PPACA taxes and fees: Coming to a return near you

The Patient Protection and Affordable Care Act (PPACA) is supposed to provide health insurance subsidy tax credits for about 20 million low-income and moderate-income Americans in 2014, but it also could impose a significant increase in federal income tax payments for some high-income Americans.

Here’s a look at some of the major PPACA taxes and fees that are supposed to take effect in 2014.

  • Health care industries. Insurers, drug companies and medical device manufacturers face new fees and taxes.
  • The insurance industry faces an annual fee that starts at $8 billion in its first year, 2014.
  • Companies that make medical equipment sold chiefly through doctors and hospitals, such as pacemakers, artificial hips and coronary stents, will pay a 2.3 percent excise tax on their sales, expected to total $1.7 billion in its first year, 2013. They’re trying to get it repealed.
  • Pharmaceutical companies that make or import brand-name drugs are already paying fees; they totaled $2.5 billion in 2011, the first year.
  • Employer penalties. Starting in 2014, companies with 50 or more employees that do not offer coverage will face penalties if at least one of their employees receives government-subsidized coverage. The penalty is $2,000 per employee, but a company’s first 30 workers don’t count toward the total.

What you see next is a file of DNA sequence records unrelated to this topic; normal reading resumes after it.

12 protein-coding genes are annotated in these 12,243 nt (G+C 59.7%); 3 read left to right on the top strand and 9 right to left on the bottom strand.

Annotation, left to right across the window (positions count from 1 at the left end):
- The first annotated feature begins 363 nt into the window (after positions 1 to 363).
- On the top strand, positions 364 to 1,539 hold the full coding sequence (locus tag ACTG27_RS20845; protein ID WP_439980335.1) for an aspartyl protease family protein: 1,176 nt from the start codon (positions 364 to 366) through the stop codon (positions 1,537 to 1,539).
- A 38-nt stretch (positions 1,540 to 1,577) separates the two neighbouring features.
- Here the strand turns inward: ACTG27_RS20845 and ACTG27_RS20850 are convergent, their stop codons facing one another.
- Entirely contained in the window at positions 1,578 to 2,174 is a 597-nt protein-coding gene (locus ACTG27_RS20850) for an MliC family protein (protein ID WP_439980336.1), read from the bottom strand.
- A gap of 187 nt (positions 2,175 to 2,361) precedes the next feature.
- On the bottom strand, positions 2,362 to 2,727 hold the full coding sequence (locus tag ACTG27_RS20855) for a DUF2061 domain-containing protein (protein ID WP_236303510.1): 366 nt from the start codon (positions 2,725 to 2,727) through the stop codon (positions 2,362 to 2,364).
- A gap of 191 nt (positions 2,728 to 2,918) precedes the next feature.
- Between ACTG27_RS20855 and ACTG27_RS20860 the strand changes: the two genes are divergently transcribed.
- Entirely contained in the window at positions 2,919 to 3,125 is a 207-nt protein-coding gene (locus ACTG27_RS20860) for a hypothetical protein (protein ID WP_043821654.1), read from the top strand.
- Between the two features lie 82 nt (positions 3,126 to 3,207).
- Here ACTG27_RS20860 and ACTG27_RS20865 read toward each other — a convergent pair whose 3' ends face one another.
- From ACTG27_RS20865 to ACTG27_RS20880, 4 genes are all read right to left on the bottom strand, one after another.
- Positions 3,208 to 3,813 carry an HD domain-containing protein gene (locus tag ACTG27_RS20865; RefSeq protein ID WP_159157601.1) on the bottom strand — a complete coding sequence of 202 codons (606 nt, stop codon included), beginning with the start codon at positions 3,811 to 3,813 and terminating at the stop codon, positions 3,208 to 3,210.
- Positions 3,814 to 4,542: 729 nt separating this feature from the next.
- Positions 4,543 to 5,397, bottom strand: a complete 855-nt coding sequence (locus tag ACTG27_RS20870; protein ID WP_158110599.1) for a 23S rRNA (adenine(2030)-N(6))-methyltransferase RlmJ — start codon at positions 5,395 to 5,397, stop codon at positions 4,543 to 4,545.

• The intentionally uninsured. Nearly 6 million people who don’t get health insurance will face tax penalties starting in 2014. The fines are estimated to raise $6.9 billion in 2016. Average penalty in that year: about $1,200. The penalty provision is supposed to exempt people with conscientious reasons for refusing to buy health coverage and those who cannot find affordable coverage.
  • Upper-income households. Starting Jan. 1, individuals making more than $200,000 per year, and couples making more than $250,000, will face a 0.9 percent Medicare tax increase on wages above those threshold amounts. They’ll also face an additional 3.8 percent tax on investment income. Together these are the biggest tax increase in the health care law.
  • Indoor tanning devotees. The 10 percent sales tax on indoor tanning sessions took effect in 2010. It’s expected to raise $1.5 billion over 10 years. The 28 million people who visit tanning booths and beds each year — mostly women under 30, according to the Journal of the American Academy of Dermatology — are already paying. Tanning salons were singled out because of strong medical evidence that exposure to ultraviolet lights increases the risk of skin cancer.

*Modified from a LifeHealthPro.com article

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